Dysregulated mineral metabolism in patients with acute kidney injury and risk of adverse outcomes.
OBJECTIVE: Numerous studies have evaluated the prevalence and importance of vitamin D deficiency among patients with chronic kidney disease and end-stage renal disease; however, little is known about vitamin D levels in acute kidney injury (AKI). We evaluated the association between vitamin D metabolites and clinical outcomes among patients with AKI. DESIGN: Prospective cohort study. PATIENTS: A total of 30 participants with AKI and 30 controls from general hospital wards and intensive care units at a tertiary care hospital were recruited for the study. MEASUREMENTS: Plasma levels of 25-hydroxyvitamin D [25(OH)D], 1,25-dihydroxyvitamin D [1,25(OH)2 D], 24R,25-dihydroxyvitamin D3 , vitamin D binding protein (VDBP) and fibroblast growth factor 23 (FGF23) were measured within 24 hours of AKI onset and 5 days later. Bioavailable 25(OH)D and 1,25(OH)2 D levels, defined as the sum of free- and albumin-bound 25(OH)D and 1,25(OH)2 D, were estimated using equations. RESULTS: Compared to controls, participants with AKI had lower levels of 1,25(OH)2 D [17 (10-22) vs 25 (15-35) pg/ml, P = 0·01], lower levels of VDBP [23 (15-31) vs 29 (25-36) mg/dl, P = 0·003] and similar levels of bioavailable 25(OH)D and 1,25(OH)2 D at enrolment. Levels of bioavailable 25(OH)D were inversely associated with severity of sepsis in the overall sample (P < 0·001). Among participants with AKI, bioavailable 25(OH)D, but not other vitamin D metabolites, was significantly associated with mortality after adjusting for age and serum creatinine (adjusted odds ratio per 1 SD ln [bioavailable 25(OH)D] = 0·16, 95% confidence interval = 0·03-0·85). CONCLUSIONS: Bioavailable 25(OH)D could have a role as a biomarker or mediator of adverse outcomes among patients with established AKI.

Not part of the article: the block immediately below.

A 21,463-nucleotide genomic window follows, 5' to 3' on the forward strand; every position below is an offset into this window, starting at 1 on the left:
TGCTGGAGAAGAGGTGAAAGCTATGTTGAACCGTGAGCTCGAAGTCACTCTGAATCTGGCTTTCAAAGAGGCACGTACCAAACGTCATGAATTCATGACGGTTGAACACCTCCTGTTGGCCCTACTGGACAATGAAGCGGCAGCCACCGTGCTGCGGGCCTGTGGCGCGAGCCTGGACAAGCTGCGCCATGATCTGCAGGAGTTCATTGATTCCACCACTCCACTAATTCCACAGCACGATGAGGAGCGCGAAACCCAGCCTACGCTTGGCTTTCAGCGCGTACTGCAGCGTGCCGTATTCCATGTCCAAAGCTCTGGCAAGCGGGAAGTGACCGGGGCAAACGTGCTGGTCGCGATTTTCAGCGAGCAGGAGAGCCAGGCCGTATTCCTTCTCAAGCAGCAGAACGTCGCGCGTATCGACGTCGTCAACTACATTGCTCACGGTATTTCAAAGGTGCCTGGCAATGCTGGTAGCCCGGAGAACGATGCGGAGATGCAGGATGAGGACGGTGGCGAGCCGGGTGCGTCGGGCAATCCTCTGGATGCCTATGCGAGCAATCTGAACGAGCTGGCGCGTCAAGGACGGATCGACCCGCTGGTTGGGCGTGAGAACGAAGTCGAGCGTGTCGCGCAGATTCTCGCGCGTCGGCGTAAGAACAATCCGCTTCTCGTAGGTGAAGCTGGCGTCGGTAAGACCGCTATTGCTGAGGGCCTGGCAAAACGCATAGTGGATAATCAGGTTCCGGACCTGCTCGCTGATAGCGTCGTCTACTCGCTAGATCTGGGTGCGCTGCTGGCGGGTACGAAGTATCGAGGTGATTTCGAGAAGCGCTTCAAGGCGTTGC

Leaf, DE; Waikar, SS; Wolf, M; Cremers, S; Bhan, I; Stern, L
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